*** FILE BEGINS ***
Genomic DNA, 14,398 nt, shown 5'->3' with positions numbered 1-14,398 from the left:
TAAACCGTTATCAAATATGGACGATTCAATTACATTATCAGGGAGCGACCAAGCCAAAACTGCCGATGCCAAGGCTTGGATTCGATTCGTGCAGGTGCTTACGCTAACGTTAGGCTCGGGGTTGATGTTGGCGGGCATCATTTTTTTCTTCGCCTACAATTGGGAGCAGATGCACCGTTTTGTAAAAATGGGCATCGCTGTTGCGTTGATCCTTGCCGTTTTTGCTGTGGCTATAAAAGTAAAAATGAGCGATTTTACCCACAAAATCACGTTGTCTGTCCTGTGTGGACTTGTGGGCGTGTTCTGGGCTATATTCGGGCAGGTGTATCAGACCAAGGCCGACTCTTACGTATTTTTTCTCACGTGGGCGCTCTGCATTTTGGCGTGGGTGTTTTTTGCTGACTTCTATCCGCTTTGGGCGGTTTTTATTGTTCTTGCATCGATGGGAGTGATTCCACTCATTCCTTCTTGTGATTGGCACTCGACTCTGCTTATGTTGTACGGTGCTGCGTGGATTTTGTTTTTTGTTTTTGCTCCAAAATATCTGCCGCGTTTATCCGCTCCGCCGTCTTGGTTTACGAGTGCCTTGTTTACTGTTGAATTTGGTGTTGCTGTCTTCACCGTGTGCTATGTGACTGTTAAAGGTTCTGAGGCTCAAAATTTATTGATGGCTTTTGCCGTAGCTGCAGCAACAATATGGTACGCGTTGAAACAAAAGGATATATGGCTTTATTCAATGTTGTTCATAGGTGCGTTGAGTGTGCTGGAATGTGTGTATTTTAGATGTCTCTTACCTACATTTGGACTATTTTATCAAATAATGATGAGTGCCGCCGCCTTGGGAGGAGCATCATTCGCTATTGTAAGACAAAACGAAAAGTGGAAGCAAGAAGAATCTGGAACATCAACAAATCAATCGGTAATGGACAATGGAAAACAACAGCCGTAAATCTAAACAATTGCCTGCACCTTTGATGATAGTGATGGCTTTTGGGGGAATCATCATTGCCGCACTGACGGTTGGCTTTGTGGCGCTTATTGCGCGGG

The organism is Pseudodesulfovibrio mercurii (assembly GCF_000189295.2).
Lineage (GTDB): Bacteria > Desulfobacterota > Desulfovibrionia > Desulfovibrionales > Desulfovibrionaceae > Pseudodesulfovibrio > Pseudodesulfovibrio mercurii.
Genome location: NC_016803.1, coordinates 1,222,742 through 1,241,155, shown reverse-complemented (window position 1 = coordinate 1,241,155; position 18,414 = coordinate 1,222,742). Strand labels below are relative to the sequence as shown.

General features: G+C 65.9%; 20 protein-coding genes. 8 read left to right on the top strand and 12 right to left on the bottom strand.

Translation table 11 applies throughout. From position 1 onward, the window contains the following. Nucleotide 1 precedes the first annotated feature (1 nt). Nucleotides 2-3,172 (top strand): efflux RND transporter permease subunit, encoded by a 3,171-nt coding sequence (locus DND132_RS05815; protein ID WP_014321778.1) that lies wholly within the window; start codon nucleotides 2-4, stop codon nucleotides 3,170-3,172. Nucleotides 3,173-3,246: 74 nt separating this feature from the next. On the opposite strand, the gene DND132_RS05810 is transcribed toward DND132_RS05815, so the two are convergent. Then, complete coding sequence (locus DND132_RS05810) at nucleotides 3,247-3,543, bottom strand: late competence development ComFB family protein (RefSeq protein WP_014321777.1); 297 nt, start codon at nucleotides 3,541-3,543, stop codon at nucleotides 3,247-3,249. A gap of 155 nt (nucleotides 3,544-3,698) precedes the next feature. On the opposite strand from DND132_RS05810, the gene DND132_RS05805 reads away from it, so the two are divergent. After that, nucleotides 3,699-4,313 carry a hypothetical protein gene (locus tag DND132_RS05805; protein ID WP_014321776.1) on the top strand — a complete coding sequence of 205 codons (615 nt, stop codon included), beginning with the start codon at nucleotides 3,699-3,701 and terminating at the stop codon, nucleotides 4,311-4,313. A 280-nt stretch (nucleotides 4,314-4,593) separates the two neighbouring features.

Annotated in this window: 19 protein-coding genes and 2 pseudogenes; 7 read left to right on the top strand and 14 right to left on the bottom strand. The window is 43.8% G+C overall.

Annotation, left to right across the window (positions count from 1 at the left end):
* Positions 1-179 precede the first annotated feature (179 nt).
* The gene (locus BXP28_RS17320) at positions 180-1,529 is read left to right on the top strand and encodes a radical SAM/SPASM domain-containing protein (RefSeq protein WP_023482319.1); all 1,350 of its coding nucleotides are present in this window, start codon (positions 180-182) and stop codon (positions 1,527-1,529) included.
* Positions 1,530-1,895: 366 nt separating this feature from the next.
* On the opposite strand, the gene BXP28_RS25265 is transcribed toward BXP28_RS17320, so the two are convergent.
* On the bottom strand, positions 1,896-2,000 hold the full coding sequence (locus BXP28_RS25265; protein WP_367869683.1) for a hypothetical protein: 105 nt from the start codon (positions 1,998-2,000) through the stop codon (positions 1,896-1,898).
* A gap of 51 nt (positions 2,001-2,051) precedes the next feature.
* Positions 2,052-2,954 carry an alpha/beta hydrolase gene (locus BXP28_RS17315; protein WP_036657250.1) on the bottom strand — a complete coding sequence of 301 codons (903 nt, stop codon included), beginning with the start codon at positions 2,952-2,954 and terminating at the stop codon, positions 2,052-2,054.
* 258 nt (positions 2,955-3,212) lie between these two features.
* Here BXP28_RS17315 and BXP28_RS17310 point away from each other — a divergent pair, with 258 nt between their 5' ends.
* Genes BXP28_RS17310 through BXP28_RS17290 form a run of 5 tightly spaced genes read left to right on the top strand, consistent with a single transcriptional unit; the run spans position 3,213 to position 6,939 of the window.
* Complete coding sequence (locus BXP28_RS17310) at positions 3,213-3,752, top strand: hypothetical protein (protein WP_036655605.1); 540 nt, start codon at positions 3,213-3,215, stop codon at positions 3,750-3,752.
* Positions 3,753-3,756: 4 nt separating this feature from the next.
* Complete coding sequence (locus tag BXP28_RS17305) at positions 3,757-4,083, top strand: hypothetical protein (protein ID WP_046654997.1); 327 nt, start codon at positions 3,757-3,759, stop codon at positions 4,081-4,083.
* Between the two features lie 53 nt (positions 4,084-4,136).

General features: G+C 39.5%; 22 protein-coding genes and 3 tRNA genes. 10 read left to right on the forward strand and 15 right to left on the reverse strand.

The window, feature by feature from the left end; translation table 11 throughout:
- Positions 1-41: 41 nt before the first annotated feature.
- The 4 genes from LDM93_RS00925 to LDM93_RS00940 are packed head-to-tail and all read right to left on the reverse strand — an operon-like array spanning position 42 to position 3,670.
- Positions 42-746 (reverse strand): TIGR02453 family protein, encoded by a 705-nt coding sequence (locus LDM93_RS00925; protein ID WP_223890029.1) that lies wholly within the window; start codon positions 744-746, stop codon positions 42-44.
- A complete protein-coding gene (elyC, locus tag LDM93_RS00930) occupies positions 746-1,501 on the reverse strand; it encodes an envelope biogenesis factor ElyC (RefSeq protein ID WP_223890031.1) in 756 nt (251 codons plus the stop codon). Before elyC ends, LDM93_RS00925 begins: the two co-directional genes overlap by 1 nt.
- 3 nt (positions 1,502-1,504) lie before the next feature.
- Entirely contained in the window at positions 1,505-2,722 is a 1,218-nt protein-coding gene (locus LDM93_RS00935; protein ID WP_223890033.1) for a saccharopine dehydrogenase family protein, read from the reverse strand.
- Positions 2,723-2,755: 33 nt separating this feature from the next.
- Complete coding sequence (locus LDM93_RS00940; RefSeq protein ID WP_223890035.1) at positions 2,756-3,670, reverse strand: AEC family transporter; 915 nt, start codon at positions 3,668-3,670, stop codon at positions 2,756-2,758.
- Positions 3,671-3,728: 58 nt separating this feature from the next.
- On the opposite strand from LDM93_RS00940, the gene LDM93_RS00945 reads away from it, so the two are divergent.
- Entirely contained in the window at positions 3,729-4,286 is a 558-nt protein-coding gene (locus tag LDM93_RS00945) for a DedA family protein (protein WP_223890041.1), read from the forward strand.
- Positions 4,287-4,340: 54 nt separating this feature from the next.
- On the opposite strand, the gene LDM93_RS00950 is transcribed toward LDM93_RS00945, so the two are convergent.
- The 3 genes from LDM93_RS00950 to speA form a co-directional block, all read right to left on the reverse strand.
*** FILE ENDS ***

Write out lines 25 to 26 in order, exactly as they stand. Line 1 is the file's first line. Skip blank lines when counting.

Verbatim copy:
The window, feature by feature from the left end; translation table 11 throughout:
- Positions 1-41: 41 nt before the first annotated feature.